Excuse me while I rant for a few moments.
You ever try to work from home, and not tell anyone? Answer your e-mails, call the people you need to call, and no one needs to know you weren't actually in the office?
Now imagine you're a doctor.
Hey, doesn't really work, does it?
Friday night I thought I had the laziest resident in the hospital. I had to transfer a patient to the ICU-- usually this wouldn't be the kind of the thing the intern does by himself. I'd page the resident, he'd come and take a look at the patient, maybe he'd talk to the ICU resident, maybe he'd call the attending, maybe he'd take a look at the notes that the day team had written, maybe he'd just want to make sure I'm doing all the right things and not going to kill the guy.
So as soon as the patient starts going downhill, I page the resident. Calls back a couple of minutes later. "Oh, sounds like you have things under control. Why don't you handle this yourself?" Okay, whatever, he doesn't want to make sure I'm not incompetent, he trusts me, I'll do what I think we have to do. Patient continues to become less stable. I page the resident again. "Yeah, just keep doing what you're doing, sounds like it'll be fine." While this is going on, I get a page from one of the nurses about another patient who needs to be looked at. I call her back. "Can't right now, dealing with an ICU transfer, page my resident." Okay, back to this guy. I get him to the ICU, we get him stabilized, the ICU intern has everything under control, I start to head back to the floor, I get another page from the nurse. "You really need to get back here and deal with this patient." "I'm on my way-- what did my resident say?" "He said it sounded like it could wait until you were finished with the ICU transfer--"
So I run back to the floor, and, sure enough, we need to call a rapid response on this guy-- the ICU resident comes over, we get this guy stabilized... I page my resident. "Oh, it seemed like you could handle it."
I get home yesterday morning, having gotten no sleep overnight, and thinking this I just had the worst night float experience ever, and had the laziest resident in the world, who didn't even feel like he needed to come help me, and what could he have possibly been doing that was more important than making sure the patients didn't die...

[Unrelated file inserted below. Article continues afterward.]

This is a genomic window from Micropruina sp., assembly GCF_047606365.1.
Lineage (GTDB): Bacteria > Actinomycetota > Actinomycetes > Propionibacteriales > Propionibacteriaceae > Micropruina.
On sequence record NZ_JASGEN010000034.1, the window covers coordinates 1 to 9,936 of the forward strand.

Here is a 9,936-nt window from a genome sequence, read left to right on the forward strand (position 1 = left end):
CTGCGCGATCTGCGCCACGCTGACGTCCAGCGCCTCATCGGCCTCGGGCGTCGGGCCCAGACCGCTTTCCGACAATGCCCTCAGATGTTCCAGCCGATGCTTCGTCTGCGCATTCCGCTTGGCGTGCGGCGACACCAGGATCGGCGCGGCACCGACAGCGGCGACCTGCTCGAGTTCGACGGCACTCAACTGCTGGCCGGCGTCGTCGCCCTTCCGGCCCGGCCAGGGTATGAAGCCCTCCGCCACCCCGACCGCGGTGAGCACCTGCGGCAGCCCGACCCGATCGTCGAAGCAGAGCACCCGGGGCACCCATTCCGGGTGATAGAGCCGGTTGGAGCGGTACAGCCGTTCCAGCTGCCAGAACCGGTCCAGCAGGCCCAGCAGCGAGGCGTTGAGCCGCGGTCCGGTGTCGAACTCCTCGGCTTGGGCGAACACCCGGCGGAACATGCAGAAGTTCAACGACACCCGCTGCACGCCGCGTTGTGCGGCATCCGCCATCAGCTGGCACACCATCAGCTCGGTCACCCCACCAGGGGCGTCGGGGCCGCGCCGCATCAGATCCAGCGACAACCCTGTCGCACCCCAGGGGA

And last night, I find out from the ICU resident-- this idiot's friend-- that my resident wasn't even there. And no one knew, and everyone just assumed he was lazy-- but they realized in the morning when the person he was supposed to sign out to couldn't find him, and he tried to do the sign out over the phone but the day team was insisting on seeing him in person-- especially because of everything that had happened overnight.
And it would be bad enough if he was at home, lying to everyone all night, answering his pages, pretending he was there, it would be bad enough if his "game plan" had been to take it easy unless there was a real emergency and then rush in-- but in fact he wasn't even in the state.
He'd been off on Thursday, and he was off on Saturday-- so he figured, hey, I'm going to go away for three days and I'll just stay up all night on Friday and pretend I'm a lazy resident, answer all my pages, and no one will even know. He was visiting his girlfriend, a two-hour plane ride away.
I am flabbergasted that someone would do this. Not only to the patients, but to his colleagues. I'm a first-year resident, and, unbeknownst to me, I was the only one on the floor the whole night. There was no one else there, two patients need me at the same time, and one of them wasn't going to have a doctor. And if I'd made a bad call-- a call I'm expected I might make merely because I'm an intern and interns make mistakes and that's why we're supervised by residents-- there was no one to back me up, there was no one to step in and fix things. Patients could have died, and it would have been my fault. And I didn't even know that I was alone there.
Needless to say, I'm furious. I'm furious that someone would do this, and I'm even more furious that it seems like the hospital is going to give him a slap on the wrist and nothing more. Because nothing bad happened-- because I did my job-- he gets a, "don't do this again," and "that was really irresponsible," and he gets to keep his job. They fire interns for being slow, and this guy, who skipped a shift, spent the whole night lying about it, and put our 55 overnight patients at risk-- he gets a free pass because he's a third-year, and two weeks away from leaving for a prestigious fellowship.
Like he's going to be a specialist I'd ever send a patient to.
It's one thing to make a mistake, accidentally, while trying your best. Mistakes happen, bad outcomes happen, it's unavoidable. It's quite another thing to try and beat the system, to spend the whole night lying to people, and to knowingly put patients at risk. Be skeptical, it teaches me. Being a doctor doesn't mean good motives.
One more night and then I get to become a normal person again.